1279 - 1290 Reign of the Mamluk Qalawun in Cairo.

1280 The Mongols conquered China and established the Yuan dynasty (1279-1368). Nine provincial governors were Muslim.

1284 Work was completed in Cairo on Sultan Qalawun's madrassa.

1288  Death of Ibn an-Nafis, Egyptian discoverer of pulmonary circulation. About the same year, Osman (died 1326), the first of thirty-six Turkish sultans and the man after whom the "Ottoman" Empire was named, established his principality. The first capital was Bursa, followed in 1402 by Adrianople (Edirne).

1291 End of the Crusades.

1293 - 1294, 1298 - 1308, 1309 - 1340 The three reigns of al-Malik al-Nasir Muhammad, son of Qalawun, and Mamluk ruler of Egypt.

1305 The papacy was transferred to Avignon (France). It was returned to Rome in 1377.

1324   Mansa ("Chief") Musa, Muslim king of Mali, went on pilgrimage to Cairo and Mecca. His kingdom was renowned throughout both Islam and Christendom for its wealth, brilliance, and artistic achievement. The University of Timbuctu was at its height at this time. Mali had become a Muslim region when its king converted to Islam in 1050.

1325 - 1354 Travels of Ibn Battuta as recorded in his book, Tuhfat al-Nuzzar fi Ghara'ib al-Amsar wa-'Aja'ib al-Asfar ("A Gift to Those Who Contemplate the Wonders of Cities and the Marvels of Traveling"), more commonly know as Al-Rihla ("Travels").

1337 The Hundred Years War began between England and France.

1349 Muslim missionaries reached Nigeria.

1362 The Ottomans captured Adrianople (in modern Turkey). In the same year, the Chinese recaptured the throne from the Mongols and established the Ming Dynasty (1368-1644).

1369 - 1405 Reign of Timur Lang (Tamerlane), conqueror of central and southwest Asia, founder of the Timurid dynasty (until 1506). He sacked Baghdad in 1401 and blocked Ottoman expansion.

1389 The Battle of Kosovo took place on June 15 as the Serbs attempted to stop the advance of the Ottomans. Thus ended the Serbian Empire.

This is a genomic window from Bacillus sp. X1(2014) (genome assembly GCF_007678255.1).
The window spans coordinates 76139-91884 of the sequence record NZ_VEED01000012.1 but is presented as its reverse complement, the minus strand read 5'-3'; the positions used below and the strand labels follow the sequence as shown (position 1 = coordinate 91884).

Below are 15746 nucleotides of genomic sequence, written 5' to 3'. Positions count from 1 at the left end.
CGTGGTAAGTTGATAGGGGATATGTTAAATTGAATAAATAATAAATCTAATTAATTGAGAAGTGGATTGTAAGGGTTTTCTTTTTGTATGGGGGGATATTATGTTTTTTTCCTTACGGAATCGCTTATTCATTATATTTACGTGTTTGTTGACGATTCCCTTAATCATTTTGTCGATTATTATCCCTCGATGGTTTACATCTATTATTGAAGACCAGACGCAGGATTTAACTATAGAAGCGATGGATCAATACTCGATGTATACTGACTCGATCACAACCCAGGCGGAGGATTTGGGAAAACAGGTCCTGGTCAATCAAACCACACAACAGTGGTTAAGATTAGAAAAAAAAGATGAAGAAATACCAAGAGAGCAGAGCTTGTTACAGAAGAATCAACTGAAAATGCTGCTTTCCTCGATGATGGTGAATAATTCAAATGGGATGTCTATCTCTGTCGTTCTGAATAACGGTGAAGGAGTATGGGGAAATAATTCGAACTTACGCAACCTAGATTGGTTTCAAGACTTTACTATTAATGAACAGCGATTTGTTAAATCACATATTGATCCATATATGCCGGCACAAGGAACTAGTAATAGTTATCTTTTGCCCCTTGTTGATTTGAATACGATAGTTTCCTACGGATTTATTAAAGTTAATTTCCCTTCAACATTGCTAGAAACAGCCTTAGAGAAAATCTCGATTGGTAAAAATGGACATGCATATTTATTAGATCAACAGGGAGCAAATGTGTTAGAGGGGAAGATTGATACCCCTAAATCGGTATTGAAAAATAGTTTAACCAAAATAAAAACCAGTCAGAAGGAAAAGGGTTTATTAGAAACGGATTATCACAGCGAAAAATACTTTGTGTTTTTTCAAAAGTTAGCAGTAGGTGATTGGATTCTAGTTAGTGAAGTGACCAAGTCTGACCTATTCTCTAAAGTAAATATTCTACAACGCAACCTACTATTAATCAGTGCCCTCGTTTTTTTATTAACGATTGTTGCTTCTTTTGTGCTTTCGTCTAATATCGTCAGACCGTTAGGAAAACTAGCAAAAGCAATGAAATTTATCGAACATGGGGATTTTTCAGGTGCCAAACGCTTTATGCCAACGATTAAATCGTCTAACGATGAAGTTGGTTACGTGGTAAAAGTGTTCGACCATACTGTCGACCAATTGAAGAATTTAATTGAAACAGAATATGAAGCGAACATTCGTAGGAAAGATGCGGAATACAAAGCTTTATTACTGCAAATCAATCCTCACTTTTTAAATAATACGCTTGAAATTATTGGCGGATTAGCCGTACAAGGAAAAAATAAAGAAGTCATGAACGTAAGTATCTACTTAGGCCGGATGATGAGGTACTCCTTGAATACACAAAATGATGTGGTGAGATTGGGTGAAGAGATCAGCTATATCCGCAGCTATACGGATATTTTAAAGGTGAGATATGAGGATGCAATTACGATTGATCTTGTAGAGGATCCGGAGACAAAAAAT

1406 Death of Ibn Khaldun, one of Islamic civilization's greatest historians.  Regarded by some as the "father of historiography" and by others as "the father of sociology," he became best known for his Muqaddima ("Introduction") to his major historical work, Kitaab al-Ibar ("Book of Examples").  In the Muqaddima, Ibn Khaldun laid out the principles for what he called a "new science" of human societies, an approach that included examination not only of historical events but of economics, philosophy, and culture as well.  His aims included identifying the underlying forces fueling historical trends such as the tension between nomadic and sedentary peoples and patterns of solidarity - asabiyya -  in social groups. In his beliefs that environment and diet played roles in shaping human character Ibn Khaldun anticipated such later thinkers as Montesquieu and Durkheim in the West. His heavy reliance on Aristotelian logic has led one contemporary historian to whimsically dub him "the last Greek historian" (see Stephen Frederic Dale, "The Last Greek and first Annaliste Historian, International Journal of Middle East Studies, vol. 38, no. 3, August, 2006, 431ff.).

1421-1423  Voyages of the Chinese eunuch admiral Zheng He, a Muslim also known as Sin Bao, or more familiarly in legend as "Sinbad the Sailor."

1450 Height of the Muslim Songhai Empire in West Africa.